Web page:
Publication Date

October 2007


[Excerpt] Existing economic models of human behavior do not adequately deal with the seeming inconsistency between union members’ attitudes about their jobs and their subsequent actions. A more promising explanation might derive from job satisfaction theory, which suggests that union members have a particular set of values, expectations, and frames of reference that they use to evaluate the outcomes of their work effort. Individuals who join unions may place higher value on wages and benefits, which are the focus of most collectively- bargained contracts, than do non-union workers; historically, unions have delivered in this regard. Unionized workers may be more dissatisfied because of a more adversarial climate (e.g., testy supervisory and interpersonal relations, narrowly-defined jobs) but are less likely to quit because the things they value most—good wages and benefits—are provided.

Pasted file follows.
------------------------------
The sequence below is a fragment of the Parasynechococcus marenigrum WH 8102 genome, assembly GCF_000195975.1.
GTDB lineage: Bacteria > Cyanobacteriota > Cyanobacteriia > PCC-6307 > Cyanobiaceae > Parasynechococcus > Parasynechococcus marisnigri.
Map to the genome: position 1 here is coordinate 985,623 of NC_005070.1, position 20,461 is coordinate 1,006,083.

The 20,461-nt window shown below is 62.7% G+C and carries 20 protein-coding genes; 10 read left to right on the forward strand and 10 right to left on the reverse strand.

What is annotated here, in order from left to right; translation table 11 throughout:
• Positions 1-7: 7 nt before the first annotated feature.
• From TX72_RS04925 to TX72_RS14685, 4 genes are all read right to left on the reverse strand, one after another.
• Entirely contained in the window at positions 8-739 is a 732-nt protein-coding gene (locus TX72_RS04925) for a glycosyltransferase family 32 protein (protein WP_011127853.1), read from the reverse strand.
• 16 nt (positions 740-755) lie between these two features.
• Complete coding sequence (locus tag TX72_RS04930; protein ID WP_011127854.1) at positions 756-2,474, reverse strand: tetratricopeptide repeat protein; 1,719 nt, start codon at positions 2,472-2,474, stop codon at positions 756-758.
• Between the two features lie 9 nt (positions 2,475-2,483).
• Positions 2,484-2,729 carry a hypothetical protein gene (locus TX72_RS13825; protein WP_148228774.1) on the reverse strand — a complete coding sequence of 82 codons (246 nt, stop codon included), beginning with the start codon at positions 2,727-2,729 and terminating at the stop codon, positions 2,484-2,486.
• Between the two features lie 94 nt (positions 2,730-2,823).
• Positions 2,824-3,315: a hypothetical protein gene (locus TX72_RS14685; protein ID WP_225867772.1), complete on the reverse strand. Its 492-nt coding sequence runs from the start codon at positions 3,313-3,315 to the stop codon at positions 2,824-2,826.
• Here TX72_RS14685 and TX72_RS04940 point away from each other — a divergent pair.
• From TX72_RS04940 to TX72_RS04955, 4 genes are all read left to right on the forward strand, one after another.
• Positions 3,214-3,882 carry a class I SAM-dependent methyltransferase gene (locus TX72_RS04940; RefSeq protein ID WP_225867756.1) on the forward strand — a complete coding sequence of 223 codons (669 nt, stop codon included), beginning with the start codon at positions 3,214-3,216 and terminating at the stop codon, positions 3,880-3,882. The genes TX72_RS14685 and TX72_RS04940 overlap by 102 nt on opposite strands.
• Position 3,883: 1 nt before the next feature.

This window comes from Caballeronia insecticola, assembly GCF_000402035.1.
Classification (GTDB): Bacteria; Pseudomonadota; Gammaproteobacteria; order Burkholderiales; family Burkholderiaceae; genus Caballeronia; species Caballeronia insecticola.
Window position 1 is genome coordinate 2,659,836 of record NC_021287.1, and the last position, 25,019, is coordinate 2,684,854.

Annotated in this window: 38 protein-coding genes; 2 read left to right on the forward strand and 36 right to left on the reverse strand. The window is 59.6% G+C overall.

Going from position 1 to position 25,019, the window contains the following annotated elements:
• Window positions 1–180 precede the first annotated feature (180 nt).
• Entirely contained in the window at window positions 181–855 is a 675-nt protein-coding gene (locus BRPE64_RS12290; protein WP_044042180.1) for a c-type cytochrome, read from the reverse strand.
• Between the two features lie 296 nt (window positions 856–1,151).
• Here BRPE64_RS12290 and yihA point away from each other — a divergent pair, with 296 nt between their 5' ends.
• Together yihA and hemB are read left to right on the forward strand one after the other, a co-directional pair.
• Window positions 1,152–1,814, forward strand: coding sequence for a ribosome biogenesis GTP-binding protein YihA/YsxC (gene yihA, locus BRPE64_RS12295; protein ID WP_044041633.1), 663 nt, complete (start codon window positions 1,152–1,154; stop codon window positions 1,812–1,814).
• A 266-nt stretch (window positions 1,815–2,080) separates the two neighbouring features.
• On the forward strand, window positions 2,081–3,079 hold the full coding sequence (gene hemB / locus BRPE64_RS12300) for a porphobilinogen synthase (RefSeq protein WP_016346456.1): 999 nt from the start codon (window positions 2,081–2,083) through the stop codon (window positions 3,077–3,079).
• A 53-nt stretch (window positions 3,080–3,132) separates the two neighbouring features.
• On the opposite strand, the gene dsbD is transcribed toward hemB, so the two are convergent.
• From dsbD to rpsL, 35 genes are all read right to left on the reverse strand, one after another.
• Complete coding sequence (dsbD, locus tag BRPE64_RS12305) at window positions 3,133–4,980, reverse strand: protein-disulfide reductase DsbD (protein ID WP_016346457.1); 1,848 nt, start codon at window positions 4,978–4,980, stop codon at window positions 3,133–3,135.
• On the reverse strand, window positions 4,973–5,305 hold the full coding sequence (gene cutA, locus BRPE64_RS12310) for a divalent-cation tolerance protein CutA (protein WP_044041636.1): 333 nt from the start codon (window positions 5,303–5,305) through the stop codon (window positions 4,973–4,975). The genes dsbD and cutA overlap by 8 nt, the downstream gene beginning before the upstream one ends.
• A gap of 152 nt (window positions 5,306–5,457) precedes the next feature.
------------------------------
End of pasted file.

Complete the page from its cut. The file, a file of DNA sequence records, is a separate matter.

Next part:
Suggested Citation
Hammer, T. & Avgar, A. C. (2007). It’s a paradox: Union workers less satisfied but less likely to quit (ILR Impact Brief #21). Ithaca, NY: School of Industrial and Labor Relations, Cornell University.

Required Publishers Statement
Copyrighted by Cornell University.